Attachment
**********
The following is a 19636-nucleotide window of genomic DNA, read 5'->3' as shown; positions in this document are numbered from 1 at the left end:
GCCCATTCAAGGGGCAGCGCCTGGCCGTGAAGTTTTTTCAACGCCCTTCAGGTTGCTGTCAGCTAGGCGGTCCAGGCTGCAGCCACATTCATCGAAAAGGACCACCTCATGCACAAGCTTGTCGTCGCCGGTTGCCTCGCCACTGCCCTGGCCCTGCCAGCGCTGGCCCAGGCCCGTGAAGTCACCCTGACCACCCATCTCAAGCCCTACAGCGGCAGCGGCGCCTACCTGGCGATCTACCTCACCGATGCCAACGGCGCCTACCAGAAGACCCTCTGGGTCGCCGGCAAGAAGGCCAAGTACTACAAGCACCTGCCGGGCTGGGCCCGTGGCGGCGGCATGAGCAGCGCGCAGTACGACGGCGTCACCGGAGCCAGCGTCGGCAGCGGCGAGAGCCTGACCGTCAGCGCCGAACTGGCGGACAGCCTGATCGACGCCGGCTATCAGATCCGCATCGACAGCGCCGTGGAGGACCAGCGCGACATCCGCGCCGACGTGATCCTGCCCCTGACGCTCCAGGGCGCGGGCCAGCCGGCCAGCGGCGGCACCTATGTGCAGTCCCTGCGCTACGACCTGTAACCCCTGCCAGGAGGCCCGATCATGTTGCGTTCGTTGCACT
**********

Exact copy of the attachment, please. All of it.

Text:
The following is a 19636-nucleotide window of genomic DNA, read 5'->3' as shown; positions in this document are numbered from 1 at the left end:
GCCCATTCAAGGGGCAGCGCCTGGCCGTGAAGTTTTTTCAACGCCCTTCAGGTTGCTGTCAGCTAGGCGGTCCAGGCTGCAGCCACATTCATCGAAAAGGACCACCTCATGCACAAGCTTGTCGTCGCCGGTTGCCTCGCCACTGCCCTGGCCCTGCCAGCGCTGGCCCAGGCCCGTGAAGTCACCCTGACCACCCATCTCAAGCCCTACAGCGGCAGCGGCGCCTACCTGGCGATCTACCTCACCGATGCCAACGGCGCCTACCAGAAGACCCTCTGGGTCGCCGGCAAGAAGGCCAAGTACTACAAGCACCTGCCGGGCTGGGCCCGTGGCGGCGGCATGAGCAGCGCGCAGTACGACGGCGTCACCGGAGCCAGCGTCGGCAGCGGCGAGAGCCTGACCGTCAGCGCCGAACTGGCGGACAGCCTGATCGACGCCGGCTATCAGATCCGCATCGACAGCGCCGTGGAGGACCAGCGCGACATCCGCGCCGACGTGATCCTGCCCCTGACGCTCCAGGGCGCGGGCCAGCCGGCCAGCGGCGGCACCTATGTGCAGTCCCTGCGCTACGACCTGTAACCCCTGCCAGGAGGCCCGATCATGTTGCGTTCGTTGCACT